Five Myths About Reformed Theology: Part 3
Blessed be the God and Father of our Lord Jesus Christ, who has blessed us in Christ with every spiritual blessing in the heavenly places, even as he chose us in him before the foundation of the world, that we should be holy and blameless before him. In love he predestined us for adoption as sons through Jesus Christ, according to the purpose of his will, to the praise of his glorious grace, with which he has blessed us in the Beloved
(Eph 1:3-6 ESV).
For [God] says to Moses, “I will have mercy on whom I have mercy, and I will have compassion on whom I have compassion.” So then it depends not on human will or exertion, but on God, who has mercy (Rom 9:15-16 ESV).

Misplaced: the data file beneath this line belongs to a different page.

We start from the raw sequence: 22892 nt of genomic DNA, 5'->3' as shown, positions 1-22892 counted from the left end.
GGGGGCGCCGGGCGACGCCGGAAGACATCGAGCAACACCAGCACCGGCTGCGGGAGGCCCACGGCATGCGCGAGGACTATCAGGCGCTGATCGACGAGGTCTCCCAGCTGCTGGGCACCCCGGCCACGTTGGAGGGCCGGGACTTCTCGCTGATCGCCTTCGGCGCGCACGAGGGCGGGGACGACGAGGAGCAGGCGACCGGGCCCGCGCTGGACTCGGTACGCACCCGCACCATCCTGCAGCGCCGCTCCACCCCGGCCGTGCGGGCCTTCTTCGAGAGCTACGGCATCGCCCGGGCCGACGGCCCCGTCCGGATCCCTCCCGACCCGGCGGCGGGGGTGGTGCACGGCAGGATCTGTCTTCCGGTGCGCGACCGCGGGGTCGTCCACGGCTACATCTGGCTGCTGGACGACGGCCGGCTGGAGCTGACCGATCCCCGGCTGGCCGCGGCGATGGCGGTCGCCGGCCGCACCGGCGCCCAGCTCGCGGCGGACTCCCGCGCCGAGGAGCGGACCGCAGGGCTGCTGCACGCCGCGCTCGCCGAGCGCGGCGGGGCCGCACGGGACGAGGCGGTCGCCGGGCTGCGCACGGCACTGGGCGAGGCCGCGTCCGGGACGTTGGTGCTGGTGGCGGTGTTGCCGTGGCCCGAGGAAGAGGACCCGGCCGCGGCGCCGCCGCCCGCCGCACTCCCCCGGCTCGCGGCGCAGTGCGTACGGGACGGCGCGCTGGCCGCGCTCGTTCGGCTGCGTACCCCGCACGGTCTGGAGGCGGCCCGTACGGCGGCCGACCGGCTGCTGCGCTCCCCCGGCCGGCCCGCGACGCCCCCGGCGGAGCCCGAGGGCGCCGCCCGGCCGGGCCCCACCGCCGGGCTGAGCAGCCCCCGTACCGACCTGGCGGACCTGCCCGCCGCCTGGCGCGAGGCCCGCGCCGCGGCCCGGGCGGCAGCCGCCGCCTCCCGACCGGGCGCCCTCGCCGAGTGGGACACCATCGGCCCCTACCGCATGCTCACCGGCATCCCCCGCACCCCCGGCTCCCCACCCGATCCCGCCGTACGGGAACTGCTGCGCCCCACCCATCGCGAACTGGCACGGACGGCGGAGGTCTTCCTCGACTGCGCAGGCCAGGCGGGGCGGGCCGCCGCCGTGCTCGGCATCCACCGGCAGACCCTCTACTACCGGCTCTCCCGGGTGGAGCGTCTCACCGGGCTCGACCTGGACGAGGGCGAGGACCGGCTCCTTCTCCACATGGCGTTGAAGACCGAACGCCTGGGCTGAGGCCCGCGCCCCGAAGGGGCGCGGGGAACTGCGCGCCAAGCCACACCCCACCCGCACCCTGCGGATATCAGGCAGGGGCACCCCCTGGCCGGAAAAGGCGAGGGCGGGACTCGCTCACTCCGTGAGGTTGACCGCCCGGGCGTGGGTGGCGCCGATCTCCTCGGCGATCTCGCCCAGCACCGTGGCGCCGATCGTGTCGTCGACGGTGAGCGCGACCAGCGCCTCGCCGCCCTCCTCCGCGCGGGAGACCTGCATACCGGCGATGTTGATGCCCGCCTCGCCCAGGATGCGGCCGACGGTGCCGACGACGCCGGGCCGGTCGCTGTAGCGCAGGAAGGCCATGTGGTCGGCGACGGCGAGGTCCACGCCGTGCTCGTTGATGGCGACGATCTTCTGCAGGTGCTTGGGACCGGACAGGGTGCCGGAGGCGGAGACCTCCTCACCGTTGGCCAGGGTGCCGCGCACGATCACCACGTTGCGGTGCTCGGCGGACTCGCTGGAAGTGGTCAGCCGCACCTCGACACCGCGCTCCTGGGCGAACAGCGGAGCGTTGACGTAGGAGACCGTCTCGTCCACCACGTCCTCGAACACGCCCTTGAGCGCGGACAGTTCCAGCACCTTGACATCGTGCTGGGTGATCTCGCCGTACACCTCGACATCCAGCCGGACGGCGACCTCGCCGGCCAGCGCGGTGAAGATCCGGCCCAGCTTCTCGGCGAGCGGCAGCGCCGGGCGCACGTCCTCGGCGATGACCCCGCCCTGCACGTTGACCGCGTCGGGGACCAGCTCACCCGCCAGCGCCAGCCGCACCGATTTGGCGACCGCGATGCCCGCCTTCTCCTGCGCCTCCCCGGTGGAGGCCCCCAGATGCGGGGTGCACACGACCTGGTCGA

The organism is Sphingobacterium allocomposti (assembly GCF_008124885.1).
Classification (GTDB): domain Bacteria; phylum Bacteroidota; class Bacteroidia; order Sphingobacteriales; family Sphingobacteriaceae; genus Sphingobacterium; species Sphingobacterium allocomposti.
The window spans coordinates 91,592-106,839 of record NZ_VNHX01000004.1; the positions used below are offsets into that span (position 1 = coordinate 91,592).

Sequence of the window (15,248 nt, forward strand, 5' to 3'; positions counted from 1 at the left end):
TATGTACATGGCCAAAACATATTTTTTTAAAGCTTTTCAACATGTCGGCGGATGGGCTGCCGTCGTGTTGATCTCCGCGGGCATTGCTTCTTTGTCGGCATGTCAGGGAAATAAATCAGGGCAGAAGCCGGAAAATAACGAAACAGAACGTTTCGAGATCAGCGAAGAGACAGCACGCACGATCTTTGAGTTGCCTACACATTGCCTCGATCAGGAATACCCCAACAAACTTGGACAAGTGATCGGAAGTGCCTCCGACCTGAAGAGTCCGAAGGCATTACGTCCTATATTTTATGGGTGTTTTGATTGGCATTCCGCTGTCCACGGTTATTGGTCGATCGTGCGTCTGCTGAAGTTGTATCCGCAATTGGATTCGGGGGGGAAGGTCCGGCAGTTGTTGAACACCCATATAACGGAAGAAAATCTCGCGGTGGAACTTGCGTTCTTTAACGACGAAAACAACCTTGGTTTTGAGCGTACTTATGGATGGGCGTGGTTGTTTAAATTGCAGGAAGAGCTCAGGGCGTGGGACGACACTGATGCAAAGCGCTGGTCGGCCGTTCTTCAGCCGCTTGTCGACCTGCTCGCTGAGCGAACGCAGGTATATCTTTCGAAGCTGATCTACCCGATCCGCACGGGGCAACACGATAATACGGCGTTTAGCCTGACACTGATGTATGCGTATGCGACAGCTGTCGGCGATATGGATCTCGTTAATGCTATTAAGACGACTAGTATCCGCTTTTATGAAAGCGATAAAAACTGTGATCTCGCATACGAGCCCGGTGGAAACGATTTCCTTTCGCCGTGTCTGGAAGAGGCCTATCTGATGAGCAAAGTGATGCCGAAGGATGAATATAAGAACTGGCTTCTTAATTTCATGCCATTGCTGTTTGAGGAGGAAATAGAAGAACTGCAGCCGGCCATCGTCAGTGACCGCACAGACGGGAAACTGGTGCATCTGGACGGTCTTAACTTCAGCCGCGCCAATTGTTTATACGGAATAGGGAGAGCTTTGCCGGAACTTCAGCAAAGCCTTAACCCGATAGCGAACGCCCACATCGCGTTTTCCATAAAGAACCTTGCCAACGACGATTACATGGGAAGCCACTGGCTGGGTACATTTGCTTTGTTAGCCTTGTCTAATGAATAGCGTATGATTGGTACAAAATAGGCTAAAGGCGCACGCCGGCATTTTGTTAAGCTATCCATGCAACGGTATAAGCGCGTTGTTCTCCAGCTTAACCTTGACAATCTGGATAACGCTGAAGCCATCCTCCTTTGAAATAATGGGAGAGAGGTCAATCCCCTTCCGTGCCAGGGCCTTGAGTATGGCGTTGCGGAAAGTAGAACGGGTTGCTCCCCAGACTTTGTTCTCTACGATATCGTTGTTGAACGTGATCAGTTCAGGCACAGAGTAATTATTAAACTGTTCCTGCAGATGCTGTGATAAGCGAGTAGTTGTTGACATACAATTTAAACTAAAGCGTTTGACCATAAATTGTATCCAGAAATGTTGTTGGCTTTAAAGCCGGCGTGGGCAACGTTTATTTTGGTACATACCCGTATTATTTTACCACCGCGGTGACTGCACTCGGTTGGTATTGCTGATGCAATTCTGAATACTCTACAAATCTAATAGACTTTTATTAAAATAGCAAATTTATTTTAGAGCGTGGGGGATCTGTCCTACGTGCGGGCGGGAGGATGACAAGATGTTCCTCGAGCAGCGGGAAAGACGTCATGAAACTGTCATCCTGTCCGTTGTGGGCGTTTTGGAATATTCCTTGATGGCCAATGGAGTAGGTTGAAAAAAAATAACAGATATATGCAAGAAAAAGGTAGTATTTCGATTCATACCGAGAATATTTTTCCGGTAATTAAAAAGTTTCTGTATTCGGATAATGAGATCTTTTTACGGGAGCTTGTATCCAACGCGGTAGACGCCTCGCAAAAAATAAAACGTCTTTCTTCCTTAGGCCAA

Do Christians do good works only because of fear of hell?
|By Michael Horton||Part 1||Part 2||Part 4|
3. “REFORMED THEOLOGY HAS NO GRACE AND LOVE”
First, Reformed theology emphasizes that our entire salvation is due to God’s faithfulness, not ours. Yet precisely because this is true, we want to be faithful.
Second, Reformed theology underscores that in our union with Christ we receive both justification and sanctification. In the words of the Belgic Confession, “Therefore, far from making people cold toward living in a pious and holy way, this justifying faith, quite to the contrary, so works within them that apart from it they will never do a thing out of love for God but only out of love for themselves and fear of being condemned”
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